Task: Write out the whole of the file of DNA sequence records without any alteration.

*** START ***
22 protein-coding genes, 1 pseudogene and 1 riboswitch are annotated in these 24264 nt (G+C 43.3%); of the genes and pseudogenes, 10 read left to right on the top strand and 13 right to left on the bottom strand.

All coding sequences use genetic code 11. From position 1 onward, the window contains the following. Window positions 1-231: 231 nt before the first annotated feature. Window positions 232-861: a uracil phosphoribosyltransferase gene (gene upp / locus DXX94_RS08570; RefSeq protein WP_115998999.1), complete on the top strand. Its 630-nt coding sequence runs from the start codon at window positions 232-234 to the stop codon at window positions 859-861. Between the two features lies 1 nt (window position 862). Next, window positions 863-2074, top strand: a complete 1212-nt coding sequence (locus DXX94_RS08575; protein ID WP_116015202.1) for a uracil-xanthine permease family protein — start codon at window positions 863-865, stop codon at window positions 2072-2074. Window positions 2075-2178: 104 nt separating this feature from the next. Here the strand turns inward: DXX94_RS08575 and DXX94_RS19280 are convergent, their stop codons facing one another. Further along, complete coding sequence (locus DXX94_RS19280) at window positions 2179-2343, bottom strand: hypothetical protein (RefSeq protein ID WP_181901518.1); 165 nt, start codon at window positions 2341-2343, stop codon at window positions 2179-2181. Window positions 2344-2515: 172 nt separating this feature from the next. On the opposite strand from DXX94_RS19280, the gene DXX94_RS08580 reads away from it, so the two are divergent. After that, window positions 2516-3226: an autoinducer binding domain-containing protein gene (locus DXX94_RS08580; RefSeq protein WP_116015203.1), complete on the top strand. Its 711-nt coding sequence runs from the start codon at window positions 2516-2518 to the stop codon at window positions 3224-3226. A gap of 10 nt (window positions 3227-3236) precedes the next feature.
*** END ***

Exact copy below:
22 protein-coding genes, 1 pseudogene and 1 riboswitch are annotated in these 24264 nt (G+C 43.3%); of the genes and pseudogenes, 10 read left to right on the top strand and 13 right to left on the bottom strand.

All coding sequences use genetic code 11. From position 1 onward, the window contains the following. Window positions 1-231: 231 nt before the first annotated feature. Window positions 232-861: a uracil phosphoribosyltransferase gene (gene upp / locus DXX94_RS08570; RefSeq protein WP_115998999.1), complete on the top strand. Its 630-nt coding sequence runs from the start codon at window positions 232-234 to the stop codon at window positions 859-861. Between the two features lies 1 nt (window position 862). Next, window positions 863-2074, top strand: a complete 1212-nt coding sequence (locus DXX94_RS08575; protein ID WP_116015202.1) for a uracil-xanthine permease family protein — start codon at window positions 863-865, stop codon at window positions 2072-2074. Window positions 2075-2178: 104 nt separating this feature from the next. Here the strand turns inward: DXX94_RS08575 and DXX94_RS19280 are convergent, their stop codons facing one another. Further along, complete coding sequence (locus DXX94_RS19280) at window positions 2179-2343, bottom strand: hypothetical protein (RefSeq protein ID WP_181901518.1); 165 nt, start codon at window positions 2341-2343, stop codon at window positions 2179-2181. Window positions 2344-2515: 172 nt separating this feature from the next. On the opposite strand from DXX94_RS19280, the gene DXX94_RS08580 reads away from it, so the two are divergent. After that, window positions 2516-3226: an autoinducer binding domain-containing protein gene (locus DXX94_RS08580; RefSeq protein WP_116015203.1), complete on the top strand. Its 711-nt coding sequence runs from the start codon at window positions 2516-2518 to the stop codon at window positions 3224-3226. A gap of 10 nt (window positions 3227-3236) precedes the next feature.